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Can you go 5 minutes without reading? Literacy organizations issue challenge

Two women sit at a table with books in front of them
Literacy Buffalo Niagara
A volunteer tutors a community member in their reading skills at Literacy Buffalo Niagara.

If you're reading this, you've already lost the challenge.

To mark International Literacy Day, Sept. 8, New York literacy organizations are challenging people to go five minutes without reading. The challenge aims to highlight how difficult it can be to get through the day with low literacy.

"The way that we are highlighting illiteracy in our community is by asking folks to try to stop reading for five minutes. And maybe it'll be easier for some than others, but we take it for granted how often we read," said Literacy Buffalo Niagara Executive Director Tara Schafer.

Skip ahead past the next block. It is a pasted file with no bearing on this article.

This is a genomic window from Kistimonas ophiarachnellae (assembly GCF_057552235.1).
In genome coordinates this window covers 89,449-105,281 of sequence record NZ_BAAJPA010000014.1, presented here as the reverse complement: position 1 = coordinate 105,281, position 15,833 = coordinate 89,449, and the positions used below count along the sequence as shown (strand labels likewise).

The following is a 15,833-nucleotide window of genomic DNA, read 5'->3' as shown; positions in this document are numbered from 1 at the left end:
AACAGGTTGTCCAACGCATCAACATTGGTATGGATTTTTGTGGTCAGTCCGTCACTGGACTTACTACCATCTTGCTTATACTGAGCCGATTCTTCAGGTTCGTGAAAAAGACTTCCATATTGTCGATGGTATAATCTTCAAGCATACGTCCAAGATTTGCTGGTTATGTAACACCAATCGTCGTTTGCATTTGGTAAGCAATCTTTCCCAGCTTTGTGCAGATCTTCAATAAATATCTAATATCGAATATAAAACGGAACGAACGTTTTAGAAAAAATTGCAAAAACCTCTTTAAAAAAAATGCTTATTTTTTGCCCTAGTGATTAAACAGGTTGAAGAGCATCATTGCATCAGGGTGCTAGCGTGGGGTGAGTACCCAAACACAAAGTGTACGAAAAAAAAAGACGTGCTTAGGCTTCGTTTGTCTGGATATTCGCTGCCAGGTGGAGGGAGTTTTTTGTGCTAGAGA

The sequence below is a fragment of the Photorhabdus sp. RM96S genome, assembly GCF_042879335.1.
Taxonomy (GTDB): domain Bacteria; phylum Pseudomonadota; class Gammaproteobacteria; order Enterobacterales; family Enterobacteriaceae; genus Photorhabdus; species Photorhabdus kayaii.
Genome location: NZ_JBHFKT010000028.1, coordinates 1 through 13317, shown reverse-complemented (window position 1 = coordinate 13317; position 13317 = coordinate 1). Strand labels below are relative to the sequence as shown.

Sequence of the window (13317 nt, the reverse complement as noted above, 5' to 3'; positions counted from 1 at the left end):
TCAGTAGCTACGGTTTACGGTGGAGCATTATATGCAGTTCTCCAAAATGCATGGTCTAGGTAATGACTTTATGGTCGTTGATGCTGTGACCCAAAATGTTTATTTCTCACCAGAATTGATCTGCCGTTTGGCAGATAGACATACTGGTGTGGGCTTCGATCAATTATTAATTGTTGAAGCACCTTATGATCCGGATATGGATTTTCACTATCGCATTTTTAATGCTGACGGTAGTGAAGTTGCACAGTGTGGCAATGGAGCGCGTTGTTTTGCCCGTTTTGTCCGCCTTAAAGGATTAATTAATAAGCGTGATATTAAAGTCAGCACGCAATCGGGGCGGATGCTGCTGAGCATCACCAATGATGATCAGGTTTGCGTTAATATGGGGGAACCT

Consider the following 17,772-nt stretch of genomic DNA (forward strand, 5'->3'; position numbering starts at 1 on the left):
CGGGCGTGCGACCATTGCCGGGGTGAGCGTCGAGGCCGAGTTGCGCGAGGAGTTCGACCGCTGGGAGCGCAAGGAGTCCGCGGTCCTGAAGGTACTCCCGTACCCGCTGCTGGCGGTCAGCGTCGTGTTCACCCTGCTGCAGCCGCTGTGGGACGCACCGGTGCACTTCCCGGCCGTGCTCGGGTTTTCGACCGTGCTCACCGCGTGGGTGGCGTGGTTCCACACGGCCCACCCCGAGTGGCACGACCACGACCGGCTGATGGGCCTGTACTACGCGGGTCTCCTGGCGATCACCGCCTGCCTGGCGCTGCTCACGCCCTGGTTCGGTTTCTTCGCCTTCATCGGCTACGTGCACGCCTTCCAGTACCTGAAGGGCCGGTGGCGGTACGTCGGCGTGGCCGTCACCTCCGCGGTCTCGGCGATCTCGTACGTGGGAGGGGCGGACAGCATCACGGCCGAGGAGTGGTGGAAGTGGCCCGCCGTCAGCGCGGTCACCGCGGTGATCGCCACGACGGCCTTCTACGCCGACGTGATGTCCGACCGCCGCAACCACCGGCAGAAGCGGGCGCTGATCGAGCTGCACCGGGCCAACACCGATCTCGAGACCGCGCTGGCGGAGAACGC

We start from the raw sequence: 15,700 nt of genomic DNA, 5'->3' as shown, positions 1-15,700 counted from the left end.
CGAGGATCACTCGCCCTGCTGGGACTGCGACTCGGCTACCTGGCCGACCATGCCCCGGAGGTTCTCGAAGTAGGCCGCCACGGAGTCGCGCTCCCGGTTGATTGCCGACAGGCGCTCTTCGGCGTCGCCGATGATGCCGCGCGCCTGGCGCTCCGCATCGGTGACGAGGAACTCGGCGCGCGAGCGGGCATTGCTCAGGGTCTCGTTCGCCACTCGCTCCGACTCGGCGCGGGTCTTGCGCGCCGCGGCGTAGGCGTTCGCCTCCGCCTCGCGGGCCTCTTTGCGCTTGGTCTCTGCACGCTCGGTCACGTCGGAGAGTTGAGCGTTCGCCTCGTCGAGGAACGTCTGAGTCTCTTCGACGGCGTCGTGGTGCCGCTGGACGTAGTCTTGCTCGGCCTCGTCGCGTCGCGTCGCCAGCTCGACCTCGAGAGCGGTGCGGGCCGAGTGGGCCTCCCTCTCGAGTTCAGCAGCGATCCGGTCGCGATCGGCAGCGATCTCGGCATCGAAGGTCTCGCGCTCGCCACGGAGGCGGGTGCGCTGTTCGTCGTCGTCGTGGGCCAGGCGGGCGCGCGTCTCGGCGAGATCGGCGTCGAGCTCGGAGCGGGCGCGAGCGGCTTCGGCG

According to Literacy New York, about 25% of adults are considered “low literate” in New York. In Erie and Niagara counties alone, according to Schafer, 143,000 individuals have low literacy.

She suggested the causes of low literacy are often larger than an individual or out of their control. The reasons may include educational inequity, coming to the U.S. from another country or having a learning disability.

"It's often an issue that people do not want to discuss. And it makes sense. It sometimes can be embarrassing, it can be shameful. And we're really trying to turn this into an opportunity for individuals that need our help to recognize that and come visit us," Schafer said.

Literacy Buffalo Niagara helps people gain literacy skills through volunteer-led programs. As part of the challenge, they're asking anyone who can't make it to five minutes without reading to instead consider a donation to a literacy organization.

Emyle Watkins is an investigative journalist covering disability for WBFO.